Recommended analysis (as of 3 March). “1 billion vaccine doses have been ordered by African countries and the African Union, but only 1.5% of these have been delivered so far. That’s not a headline you will read anywhere else. The news elsewhere is typically dominated either by photos of planes arriving with vaccines from COVAX or China, with the aim of demonstrating global “solidarity” with African countries, or with painful messages of African nations falling behind. The real picture is somewhere in-between, but importantly the real picture has to centre African countries and agency – not a case of charity, nor poor governance, at least for the vast majority of countries….”
Check out the ‘real picture’. On a number of issues (not just vaccines).
48 African countries have now made vaccine orders. 20 African countries have received vaccine deliveries (15.7 million doses) so far. So far doses delivered will cover only under 1 % of the population… 62 % of doses are from Covax, 17 % via the Chinese, and 14 % via India.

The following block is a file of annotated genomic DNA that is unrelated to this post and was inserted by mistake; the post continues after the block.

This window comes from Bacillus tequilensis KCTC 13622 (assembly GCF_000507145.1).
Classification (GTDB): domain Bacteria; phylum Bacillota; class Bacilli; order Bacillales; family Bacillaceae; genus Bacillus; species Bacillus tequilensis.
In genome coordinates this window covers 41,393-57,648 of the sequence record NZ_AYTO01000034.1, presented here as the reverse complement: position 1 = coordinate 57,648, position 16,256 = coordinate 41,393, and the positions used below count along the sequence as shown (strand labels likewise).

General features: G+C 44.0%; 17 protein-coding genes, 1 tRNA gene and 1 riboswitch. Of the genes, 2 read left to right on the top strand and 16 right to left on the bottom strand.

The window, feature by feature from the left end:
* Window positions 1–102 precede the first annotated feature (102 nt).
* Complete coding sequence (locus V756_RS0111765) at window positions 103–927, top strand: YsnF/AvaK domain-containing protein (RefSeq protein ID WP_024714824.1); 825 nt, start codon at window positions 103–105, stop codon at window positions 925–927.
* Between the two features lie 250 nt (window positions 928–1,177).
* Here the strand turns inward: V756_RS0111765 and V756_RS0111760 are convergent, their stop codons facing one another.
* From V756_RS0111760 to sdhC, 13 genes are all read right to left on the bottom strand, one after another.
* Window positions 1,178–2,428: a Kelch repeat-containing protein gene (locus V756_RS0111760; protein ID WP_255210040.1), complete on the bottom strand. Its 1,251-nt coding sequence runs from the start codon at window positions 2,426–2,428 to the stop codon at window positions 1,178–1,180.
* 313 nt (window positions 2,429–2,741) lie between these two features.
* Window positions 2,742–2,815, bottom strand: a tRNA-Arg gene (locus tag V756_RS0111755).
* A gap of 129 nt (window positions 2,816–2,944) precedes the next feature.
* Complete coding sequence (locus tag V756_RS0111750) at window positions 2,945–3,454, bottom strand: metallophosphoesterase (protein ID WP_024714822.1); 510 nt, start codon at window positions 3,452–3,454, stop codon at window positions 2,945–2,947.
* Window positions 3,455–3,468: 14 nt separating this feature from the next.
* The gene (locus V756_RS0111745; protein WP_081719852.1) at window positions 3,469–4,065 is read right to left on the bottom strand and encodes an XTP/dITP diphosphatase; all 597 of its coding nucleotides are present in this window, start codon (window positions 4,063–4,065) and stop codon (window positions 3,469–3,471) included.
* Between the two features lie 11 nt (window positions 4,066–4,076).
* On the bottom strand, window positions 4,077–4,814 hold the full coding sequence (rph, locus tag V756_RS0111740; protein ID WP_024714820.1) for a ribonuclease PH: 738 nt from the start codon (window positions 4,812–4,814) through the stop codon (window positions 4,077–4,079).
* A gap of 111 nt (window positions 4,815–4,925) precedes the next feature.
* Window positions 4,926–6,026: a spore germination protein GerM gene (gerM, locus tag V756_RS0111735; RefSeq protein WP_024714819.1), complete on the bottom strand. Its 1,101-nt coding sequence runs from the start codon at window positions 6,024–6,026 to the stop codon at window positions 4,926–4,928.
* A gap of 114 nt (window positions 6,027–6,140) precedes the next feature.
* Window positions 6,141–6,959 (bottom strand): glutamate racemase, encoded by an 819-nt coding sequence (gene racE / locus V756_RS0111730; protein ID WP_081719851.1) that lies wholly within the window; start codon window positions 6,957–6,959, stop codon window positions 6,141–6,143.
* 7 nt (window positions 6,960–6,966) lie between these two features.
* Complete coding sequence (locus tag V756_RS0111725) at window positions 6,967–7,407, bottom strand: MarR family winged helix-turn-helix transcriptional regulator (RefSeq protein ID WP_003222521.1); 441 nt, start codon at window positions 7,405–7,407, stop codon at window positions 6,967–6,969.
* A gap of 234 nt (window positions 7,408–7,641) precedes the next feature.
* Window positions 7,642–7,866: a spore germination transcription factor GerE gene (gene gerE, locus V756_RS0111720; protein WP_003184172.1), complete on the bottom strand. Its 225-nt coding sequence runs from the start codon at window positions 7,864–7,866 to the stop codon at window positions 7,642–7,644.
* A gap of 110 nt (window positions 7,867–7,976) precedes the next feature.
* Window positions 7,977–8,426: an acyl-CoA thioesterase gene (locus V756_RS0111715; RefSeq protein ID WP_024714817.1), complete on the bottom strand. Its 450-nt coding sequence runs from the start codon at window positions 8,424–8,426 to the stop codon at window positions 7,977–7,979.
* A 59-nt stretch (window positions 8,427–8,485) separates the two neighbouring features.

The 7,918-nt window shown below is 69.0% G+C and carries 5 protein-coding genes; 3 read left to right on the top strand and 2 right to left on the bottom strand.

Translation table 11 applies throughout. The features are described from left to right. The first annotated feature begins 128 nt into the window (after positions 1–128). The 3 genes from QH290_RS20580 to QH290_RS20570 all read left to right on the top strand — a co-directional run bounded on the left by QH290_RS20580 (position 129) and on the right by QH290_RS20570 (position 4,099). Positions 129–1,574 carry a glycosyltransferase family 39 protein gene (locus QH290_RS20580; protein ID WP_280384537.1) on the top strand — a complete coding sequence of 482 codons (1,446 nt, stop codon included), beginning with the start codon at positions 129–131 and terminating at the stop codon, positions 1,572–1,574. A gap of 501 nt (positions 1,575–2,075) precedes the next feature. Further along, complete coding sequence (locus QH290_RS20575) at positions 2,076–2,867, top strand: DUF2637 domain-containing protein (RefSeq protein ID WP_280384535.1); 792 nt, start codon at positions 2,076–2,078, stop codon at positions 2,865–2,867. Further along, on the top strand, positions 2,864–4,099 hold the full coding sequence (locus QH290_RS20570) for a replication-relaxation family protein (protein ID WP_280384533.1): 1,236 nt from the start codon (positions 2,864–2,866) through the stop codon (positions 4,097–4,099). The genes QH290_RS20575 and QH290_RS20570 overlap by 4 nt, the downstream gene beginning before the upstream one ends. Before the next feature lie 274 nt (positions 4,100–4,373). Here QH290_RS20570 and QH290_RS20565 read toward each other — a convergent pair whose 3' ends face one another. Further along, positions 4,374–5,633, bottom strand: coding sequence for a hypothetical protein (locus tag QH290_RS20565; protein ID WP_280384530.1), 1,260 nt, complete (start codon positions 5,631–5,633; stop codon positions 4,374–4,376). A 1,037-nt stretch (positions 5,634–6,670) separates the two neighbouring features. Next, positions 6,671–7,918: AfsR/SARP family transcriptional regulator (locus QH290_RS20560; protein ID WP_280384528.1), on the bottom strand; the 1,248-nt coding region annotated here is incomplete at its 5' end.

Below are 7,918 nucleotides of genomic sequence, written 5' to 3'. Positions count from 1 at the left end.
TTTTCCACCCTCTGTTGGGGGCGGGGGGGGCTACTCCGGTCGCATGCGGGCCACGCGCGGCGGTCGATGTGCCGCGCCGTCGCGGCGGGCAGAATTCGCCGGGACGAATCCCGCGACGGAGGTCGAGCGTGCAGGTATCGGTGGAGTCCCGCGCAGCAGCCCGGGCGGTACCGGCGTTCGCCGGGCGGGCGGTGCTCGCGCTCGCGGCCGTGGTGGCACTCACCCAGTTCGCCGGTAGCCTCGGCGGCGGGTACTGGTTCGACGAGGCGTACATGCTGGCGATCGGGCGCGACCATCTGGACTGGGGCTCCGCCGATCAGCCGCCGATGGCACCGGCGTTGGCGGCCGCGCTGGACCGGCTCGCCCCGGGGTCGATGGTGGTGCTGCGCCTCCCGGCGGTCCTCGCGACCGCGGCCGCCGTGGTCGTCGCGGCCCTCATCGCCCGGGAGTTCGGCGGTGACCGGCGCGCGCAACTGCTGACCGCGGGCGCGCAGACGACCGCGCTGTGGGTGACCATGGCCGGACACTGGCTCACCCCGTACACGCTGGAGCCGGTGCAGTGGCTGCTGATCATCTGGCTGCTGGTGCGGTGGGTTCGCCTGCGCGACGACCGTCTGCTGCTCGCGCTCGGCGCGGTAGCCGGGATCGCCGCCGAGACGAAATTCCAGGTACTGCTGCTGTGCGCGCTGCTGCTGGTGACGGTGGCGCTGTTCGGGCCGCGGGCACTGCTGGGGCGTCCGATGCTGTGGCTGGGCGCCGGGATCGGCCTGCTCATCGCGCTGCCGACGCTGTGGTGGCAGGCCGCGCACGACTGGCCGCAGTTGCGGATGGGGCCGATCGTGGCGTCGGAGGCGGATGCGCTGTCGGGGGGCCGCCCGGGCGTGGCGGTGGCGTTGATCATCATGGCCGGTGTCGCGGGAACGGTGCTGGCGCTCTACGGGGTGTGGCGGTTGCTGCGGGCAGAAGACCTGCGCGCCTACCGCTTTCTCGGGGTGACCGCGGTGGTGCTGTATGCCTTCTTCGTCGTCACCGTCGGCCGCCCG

“Following from the publication of an interim distribution forecast, and based on current knowledge of supply availability, this first round of allocations provides information on provision of doses of the AstraZeneca(AZ)/Oxford vaccine to COVAX Facility participants, through May 2021. This first round of allocation outlines delivery of doses of the AZ/Oxford vaccine – manufactured by AstraZeneca (AZ) and COVISHIELD, licensed to and manufactured by Serum Institute of India (SII/AZ) – to 142 Facility participants. Participants not listed have either exercised their rights to opt-out of this vaccine, wish to transfer allocated doses to AMC participants, are AMC-eligible but have not joined the AMC, have voluntarily delayed receipt of doses and communicated this intent ahead of allocation, or have not met financial requirements. This list will be updated by the end of the week to provide indicative timelines for the supply of these doses, split into Feb-March and April-May….”